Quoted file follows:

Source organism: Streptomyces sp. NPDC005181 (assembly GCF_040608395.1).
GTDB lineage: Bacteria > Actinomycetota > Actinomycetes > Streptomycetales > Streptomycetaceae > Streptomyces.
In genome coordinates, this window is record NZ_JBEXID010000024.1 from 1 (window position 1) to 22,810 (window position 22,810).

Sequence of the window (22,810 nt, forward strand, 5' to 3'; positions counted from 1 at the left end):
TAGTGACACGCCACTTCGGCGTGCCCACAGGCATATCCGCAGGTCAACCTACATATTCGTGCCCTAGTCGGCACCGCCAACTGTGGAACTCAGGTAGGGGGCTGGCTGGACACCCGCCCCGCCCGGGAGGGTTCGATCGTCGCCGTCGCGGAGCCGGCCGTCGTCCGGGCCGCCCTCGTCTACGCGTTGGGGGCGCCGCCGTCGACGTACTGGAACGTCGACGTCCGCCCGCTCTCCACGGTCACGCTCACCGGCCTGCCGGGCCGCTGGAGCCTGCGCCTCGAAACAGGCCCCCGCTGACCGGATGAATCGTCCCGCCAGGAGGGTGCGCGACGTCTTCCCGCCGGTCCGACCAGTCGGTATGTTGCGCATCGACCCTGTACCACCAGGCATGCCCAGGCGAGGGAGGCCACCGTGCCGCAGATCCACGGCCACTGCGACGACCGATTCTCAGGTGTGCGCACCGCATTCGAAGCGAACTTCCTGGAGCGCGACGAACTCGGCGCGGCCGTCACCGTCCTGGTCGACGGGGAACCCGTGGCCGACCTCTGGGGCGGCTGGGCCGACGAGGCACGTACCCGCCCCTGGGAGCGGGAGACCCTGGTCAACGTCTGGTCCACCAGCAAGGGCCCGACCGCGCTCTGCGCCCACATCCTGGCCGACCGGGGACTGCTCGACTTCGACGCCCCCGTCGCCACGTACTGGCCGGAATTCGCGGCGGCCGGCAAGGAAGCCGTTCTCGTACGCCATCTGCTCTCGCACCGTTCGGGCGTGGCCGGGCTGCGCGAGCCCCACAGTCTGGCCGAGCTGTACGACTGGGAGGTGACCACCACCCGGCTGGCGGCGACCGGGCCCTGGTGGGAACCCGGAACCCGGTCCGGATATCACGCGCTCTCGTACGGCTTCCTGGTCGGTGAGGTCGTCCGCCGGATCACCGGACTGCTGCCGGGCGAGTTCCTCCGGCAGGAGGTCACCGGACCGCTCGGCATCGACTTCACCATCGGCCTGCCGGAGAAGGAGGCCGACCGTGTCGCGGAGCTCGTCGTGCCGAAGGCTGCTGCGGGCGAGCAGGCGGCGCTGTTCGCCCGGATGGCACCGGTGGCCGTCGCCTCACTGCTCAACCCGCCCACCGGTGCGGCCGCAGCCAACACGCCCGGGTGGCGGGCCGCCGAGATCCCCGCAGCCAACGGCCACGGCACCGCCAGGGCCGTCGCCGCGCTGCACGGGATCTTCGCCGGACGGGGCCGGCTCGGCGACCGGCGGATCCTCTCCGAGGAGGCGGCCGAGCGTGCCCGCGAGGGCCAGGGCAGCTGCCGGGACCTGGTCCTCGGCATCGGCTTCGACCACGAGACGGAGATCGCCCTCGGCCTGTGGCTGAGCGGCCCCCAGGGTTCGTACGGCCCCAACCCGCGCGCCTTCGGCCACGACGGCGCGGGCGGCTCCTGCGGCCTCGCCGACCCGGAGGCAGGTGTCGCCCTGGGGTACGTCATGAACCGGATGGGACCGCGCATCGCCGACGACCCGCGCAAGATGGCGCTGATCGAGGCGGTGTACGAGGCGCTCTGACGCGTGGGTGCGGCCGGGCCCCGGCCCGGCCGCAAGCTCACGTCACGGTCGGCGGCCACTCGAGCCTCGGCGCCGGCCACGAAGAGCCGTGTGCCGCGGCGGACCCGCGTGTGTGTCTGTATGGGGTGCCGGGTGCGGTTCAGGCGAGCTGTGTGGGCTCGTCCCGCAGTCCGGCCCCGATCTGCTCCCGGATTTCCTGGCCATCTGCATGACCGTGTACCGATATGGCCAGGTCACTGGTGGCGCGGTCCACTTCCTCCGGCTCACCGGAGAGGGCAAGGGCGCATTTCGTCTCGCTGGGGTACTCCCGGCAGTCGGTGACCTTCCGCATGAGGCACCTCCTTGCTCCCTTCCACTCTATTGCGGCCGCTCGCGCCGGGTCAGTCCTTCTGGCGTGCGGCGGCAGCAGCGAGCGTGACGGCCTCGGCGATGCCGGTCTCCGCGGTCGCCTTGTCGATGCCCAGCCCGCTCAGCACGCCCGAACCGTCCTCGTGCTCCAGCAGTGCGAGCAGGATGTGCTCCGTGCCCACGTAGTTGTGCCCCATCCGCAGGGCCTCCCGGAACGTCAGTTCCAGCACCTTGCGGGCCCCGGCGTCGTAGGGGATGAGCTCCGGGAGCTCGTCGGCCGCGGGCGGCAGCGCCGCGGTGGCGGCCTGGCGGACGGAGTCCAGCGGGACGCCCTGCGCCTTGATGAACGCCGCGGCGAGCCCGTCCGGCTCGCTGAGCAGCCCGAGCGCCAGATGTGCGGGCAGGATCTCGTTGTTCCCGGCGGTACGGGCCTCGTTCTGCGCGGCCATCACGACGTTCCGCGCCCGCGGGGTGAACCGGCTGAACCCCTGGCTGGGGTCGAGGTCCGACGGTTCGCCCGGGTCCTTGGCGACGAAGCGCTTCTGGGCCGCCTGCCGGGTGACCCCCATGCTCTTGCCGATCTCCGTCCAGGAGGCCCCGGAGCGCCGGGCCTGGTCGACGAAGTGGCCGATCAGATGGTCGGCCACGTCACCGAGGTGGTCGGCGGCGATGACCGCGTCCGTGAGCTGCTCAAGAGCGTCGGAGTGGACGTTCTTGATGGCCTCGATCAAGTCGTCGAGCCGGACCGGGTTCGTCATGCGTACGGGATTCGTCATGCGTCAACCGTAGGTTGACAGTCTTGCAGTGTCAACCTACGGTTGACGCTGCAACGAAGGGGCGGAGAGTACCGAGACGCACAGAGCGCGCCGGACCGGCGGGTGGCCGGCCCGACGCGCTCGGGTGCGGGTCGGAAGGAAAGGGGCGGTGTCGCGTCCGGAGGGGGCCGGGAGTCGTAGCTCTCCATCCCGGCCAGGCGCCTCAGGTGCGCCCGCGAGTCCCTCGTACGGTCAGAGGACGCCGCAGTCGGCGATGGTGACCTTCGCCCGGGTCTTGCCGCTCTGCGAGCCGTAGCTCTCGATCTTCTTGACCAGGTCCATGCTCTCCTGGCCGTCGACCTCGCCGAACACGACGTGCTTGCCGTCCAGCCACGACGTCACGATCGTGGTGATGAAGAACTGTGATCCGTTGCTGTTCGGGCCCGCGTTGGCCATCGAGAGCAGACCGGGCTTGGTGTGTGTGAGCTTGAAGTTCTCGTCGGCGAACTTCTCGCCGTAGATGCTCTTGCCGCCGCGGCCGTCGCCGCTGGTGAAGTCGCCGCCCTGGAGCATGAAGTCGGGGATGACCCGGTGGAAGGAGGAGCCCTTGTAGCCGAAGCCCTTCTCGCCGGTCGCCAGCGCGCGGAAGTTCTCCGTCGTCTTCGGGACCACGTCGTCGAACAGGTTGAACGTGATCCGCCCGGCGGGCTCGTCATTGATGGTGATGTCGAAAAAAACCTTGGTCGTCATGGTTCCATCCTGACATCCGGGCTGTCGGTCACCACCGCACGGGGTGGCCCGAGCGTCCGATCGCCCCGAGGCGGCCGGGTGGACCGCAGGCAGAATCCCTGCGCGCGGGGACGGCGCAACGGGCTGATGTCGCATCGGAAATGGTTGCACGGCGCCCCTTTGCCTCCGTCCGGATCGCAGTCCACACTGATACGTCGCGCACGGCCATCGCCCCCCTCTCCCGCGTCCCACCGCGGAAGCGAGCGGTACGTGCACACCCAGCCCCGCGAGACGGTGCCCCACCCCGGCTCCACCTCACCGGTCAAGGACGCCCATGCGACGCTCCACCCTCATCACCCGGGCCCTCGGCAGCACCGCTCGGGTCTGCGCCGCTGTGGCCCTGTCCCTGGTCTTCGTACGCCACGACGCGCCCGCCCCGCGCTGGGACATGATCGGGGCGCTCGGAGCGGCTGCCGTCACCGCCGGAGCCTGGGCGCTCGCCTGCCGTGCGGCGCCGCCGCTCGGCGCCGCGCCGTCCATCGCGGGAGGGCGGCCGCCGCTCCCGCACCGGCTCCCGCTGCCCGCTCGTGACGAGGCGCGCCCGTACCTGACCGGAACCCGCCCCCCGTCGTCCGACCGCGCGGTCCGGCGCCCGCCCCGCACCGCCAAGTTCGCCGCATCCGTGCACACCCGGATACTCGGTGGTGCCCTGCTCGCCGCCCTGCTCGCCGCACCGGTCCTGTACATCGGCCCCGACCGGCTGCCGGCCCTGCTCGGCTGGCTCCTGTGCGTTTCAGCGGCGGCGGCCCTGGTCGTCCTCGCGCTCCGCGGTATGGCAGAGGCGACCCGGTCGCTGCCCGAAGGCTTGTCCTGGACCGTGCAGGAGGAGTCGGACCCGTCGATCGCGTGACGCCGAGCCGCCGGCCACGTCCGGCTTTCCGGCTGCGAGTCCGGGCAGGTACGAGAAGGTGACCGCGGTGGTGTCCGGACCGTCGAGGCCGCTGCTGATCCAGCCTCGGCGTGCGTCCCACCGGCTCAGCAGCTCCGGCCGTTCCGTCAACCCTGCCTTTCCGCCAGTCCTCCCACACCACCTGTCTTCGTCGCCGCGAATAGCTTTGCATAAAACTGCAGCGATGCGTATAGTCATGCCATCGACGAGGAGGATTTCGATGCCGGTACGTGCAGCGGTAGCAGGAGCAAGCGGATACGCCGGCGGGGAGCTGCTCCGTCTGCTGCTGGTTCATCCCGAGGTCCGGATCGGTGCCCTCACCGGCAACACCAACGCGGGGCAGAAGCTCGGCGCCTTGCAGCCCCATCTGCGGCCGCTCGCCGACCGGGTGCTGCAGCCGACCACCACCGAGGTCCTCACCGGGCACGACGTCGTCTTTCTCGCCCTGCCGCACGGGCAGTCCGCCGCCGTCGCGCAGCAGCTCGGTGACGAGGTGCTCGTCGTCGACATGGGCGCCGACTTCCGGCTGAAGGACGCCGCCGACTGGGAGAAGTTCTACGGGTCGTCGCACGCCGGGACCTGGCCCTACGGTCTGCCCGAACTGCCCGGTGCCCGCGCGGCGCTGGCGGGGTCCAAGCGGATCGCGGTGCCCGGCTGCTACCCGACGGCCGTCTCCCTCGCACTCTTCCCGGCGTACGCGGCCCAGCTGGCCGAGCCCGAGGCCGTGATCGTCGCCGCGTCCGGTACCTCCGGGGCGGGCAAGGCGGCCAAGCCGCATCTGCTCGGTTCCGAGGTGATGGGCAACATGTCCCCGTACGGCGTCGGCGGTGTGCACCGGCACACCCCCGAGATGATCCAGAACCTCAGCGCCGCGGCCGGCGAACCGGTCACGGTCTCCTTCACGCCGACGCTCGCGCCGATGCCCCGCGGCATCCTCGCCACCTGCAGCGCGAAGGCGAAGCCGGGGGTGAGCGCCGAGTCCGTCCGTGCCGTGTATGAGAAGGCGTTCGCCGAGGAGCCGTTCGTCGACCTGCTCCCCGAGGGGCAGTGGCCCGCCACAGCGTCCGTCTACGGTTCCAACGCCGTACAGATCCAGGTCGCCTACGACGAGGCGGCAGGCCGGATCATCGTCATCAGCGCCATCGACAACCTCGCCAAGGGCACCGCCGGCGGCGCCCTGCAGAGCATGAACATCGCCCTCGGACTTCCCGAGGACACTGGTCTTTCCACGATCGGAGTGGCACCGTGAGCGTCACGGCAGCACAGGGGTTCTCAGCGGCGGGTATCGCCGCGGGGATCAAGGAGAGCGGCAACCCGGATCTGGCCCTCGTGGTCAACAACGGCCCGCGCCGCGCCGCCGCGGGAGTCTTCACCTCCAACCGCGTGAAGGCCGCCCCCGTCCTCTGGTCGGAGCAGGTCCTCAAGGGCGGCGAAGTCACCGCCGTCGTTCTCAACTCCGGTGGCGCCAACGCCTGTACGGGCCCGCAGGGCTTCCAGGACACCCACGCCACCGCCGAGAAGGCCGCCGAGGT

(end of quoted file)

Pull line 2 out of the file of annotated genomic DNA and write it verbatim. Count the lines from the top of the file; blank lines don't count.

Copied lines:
GTDB lineage: Bacteria > Actinomycetota > Actinomycetes > Streptomycetales > Streptomycetaceae > Streptomyces.